The Return of Clockwork Aquario

When it came to unreleased video games, Clockwork Aquario was a relentless, blatant, and downright sadistic tease. It went through arcade location tests back in 1993, but developer Westone deemed it unsuitable for the market. So it drifted into the same ether that absorbs most canceled games.

Yet Clockwork Aquario survived. Composer Shinichi Sakamoto and EGG released the soundtrack in 2006, and stories from those who played the game tantalized like UFO sightings. Then company co-founder Ryuichi Nishizawa uncovered the source code, sprites, and design documents, hinting that it might well be possible to restore the entire thing. Clockwork Aquario seemed just on the edge of coming back to life.  

That’s exactly what happened, according to Strictly Limited Games. After a year or two of hints, the German publisher announced Switch and PlayStation 4 releases of a fully restored Clockwork Aquario. It’s due out  next year, and they have screenshots, a website, and some gameplay footage to prove it. I usually don’t embed videos that aren’t mine, but I’m breaking that rule for Clockwork Aquario.  



What’s that? It’s just twenty seconds of standard side-scroller gameplay? Yes, it is. But there’s more to the game than that. And there’s more to its appeal than a long shadow of makeshift nostalgia.  


Clockwork Aquario is the last arcade project from Westone, creators of the immensely charming Wonder Boy and Monster series (which I refuse to even attempt to explain here). Aquario theoretically found the company at its height, landing in between the excellent Wonder Boy in Monster World and Westone’s crowning achievement, Monster World IV.  


Even our limited peek at Clockwork Aquario reveals many familiar hooks. It offers three adventurers: Huck Londo, Elle Moon, and a rotund robot named Gush. Their standard hop-and-hit attacks are enhanced when they throw around stunned enemies—and even each other in the two-player mode. It wasn’t the first game to try out such a concept even in 1993, but it opens up all sorts of techniques. And it possibly led to the pet-tossing play mechanics of Monster World IV.  

The little details have already won me over. I like the way the characters take damage by subtly changing appearance (as Elle does in the video) and the way they turn into strangely calm angels upon defeat. I even like the little character portraits in the background of the player-select screen. Just look at them.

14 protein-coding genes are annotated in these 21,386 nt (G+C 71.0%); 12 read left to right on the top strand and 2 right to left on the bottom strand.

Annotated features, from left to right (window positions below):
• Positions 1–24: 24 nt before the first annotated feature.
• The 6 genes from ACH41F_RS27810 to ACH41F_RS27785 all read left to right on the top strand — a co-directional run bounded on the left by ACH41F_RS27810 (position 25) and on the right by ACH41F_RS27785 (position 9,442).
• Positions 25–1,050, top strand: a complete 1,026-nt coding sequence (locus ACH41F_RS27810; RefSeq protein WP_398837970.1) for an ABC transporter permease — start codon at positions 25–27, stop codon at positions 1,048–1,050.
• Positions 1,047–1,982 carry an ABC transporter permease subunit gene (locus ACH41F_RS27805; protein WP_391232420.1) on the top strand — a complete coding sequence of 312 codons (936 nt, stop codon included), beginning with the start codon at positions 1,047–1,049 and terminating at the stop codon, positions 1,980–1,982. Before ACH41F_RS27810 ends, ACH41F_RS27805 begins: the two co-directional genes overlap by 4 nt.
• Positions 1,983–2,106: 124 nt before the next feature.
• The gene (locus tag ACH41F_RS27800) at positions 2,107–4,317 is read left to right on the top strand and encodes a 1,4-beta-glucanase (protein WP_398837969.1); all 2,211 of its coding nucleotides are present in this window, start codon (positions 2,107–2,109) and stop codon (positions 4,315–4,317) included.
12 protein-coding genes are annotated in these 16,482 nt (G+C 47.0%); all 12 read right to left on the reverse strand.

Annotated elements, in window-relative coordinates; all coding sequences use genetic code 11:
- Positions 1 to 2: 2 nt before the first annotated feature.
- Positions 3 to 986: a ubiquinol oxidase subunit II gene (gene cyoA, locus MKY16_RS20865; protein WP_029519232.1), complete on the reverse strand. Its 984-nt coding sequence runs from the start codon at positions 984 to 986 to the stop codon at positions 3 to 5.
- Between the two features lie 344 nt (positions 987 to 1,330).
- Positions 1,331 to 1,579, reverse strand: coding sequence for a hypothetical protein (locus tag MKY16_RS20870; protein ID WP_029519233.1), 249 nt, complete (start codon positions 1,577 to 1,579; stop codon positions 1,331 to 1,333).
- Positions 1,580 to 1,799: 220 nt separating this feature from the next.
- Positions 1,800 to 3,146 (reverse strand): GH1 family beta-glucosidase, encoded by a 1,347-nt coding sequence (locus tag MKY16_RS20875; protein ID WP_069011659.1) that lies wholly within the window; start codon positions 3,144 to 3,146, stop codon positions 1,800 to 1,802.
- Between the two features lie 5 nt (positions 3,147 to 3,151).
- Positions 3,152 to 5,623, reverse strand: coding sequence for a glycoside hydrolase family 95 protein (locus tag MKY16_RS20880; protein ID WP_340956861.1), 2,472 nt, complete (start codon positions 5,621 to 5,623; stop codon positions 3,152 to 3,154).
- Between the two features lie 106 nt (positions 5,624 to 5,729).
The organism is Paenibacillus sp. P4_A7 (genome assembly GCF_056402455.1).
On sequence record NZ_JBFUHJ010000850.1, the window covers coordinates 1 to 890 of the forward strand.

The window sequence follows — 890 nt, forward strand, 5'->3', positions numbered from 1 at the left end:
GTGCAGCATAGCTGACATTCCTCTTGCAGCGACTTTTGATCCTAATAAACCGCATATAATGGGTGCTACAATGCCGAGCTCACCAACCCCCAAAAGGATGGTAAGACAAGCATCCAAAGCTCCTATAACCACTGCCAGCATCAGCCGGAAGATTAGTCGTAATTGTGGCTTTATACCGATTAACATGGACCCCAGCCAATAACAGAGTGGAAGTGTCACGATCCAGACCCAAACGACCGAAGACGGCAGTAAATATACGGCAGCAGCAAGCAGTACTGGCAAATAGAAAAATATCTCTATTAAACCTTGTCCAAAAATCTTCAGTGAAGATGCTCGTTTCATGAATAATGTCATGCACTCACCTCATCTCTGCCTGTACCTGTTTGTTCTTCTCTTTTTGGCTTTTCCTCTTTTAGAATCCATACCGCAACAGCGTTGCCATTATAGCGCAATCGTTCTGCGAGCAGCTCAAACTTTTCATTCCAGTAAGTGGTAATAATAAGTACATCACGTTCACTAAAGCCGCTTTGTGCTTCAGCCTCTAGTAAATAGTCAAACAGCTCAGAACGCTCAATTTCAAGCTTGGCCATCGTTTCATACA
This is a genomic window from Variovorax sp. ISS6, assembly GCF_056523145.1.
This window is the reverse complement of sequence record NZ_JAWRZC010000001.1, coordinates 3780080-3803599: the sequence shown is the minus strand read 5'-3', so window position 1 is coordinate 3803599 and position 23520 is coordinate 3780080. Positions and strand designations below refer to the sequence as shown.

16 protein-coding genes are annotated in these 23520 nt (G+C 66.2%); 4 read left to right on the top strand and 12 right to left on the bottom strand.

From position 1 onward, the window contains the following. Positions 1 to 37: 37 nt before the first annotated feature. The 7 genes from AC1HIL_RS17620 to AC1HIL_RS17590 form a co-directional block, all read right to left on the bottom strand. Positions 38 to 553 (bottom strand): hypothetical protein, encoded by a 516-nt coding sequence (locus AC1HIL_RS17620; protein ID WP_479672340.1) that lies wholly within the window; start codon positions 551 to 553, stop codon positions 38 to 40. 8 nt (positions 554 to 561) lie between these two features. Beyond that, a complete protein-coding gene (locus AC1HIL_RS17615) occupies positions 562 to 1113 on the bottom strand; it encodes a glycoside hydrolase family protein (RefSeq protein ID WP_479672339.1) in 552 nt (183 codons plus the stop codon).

Clockwork Aquario also represents a long-lost ideal: the arcade action-platformer. The genre always soared highest on home consoles, but anyone who sunk time into Strider or Ghosts ‘N Goblins (or Wonder Boy, for that matter) knows the appeal of a good side-scroller built for a powerful arcade system. Clockwork Aquario was running on Sega’s System 18 at its technical limits, so it all looks sharper and busier than any Super NES or Genesis relative.  

The realist in me must point out that Clockwork Aquario may well be an arcade game in the less flattering sense. It’s likely short, straightforward, and not terribly rich in replay value apart from picking different characters or chasing a high score. It’s also worth relaying that Nishizawa and the genius retro-smiths at M2 aren’t directly involved in the game's rebirth; Nishizawa was consulted, but the restoration is the work of Strictly Limited and ININ games.  


There’s also the cold truth that Clockwork Aquario failed its location tests. It wasn’t canceled because of budgets or bankruptcies or other forces that commonly doom unreleased games through no fault of their own. Clockwork Aquario went through several showings and gameplay revisions, but it just didn't take.  

Yet that leads to an even colder truth: by 1993, a side-scrolling action game had no place in arcades. Fighting games, driving games, and light-gun games had thoroughly usurped them. Tales of Clockwork Aquario’s development suggest that Westone struggled to cram unique ideas into a quick-fix arcade mindset, almost as if it was a complex game wedged into a world that couldn’t appreciate it.  


Besides, it’s Westone—or Westone Bit Entertainment, as they rebranded themselves. It’s hard to find a truly terrible game among their creations; even Jaws for the NES has a strange allure. And Clockwork Aquario wasn’t a potboiler licensed project, either. It’s exactly the sort of game Westone enjoyed making and made so very well.  

I also think that the mere sight of Clockwork Aquario restored, running, and widely available is a good thing. So many games are lost to time, abandoned mid-development or even canceled when nearly finished. And that’s to say nothing of books, film, and older strains of media. I’d even say that every remotely creative endeavor, no matter how troubled or disposable, deserves its day in public.  

Strictly Limited Games pushed Clockwork Aquario back to 2021, and they’ve yet to announce just how the game’s physical release will fare. Even at this vague point, I like everything I’ve seen about it, and I’ll be there the moment it arrives.  

I do note, however, that the character names differ slightly from the ones in Nishizawa’s initial attempts at recovering the game. 

I can understand why they shied away from naming the robot Gash, though I don’t know if Gush is a great improvement. And, minor as it may be, I prefer Hack Londo to Huck Londo. 

One more complaint: all of the screens we have so far show just Huck and Elle. At the risk of sounding unintentionally crude, let's see some Gush in action.

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